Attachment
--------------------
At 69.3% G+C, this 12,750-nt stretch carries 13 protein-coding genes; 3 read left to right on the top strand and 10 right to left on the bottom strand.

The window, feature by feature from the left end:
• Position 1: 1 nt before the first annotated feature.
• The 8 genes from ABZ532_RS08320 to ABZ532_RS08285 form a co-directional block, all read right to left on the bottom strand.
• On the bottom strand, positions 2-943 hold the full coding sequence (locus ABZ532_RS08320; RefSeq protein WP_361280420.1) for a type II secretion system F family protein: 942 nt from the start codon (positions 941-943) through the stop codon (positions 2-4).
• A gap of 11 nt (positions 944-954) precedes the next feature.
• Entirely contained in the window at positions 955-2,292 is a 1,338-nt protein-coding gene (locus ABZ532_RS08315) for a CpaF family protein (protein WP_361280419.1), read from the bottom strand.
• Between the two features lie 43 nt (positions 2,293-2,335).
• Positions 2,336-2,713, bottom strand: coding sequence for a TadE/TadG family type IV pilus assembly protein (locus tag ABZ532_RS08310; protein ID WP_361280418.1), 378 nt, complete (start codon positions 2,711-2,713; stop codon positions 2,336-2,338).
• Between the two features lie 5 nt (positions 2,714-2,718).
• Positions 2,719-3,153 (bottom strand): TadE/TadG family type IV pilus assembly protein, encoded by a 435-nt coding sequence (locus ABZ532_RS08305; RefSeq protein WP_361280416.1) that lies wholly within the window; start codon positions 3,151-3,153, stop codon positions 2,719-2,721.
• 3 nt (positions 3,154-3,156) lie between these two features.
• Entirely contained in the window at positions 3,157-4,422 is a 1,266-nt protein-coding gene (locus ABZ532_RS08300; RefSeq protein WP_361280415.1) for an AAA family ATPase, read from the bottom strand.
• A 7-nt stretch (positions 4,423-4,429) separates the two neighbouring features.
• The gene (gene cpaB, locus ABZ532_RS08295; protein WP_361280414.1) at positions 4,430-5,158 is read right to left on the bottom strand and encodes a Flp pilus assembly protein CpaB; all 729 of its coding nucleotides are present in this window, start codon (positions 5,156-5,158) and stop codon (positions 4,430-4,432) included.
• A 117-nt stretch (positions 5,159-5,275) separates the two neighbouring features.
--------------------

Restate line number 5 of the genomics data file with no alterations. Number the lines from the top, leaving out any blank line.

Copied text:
• On the bottom strand, positions 2-943 hold the full coding sequence (locus ABZ532_RS08320; RefSeq protein WP_361280420.1) for a type II secretion system F family protein: 942 nt from the start codon (positions 941-943) through the stop codon (positions 2-4).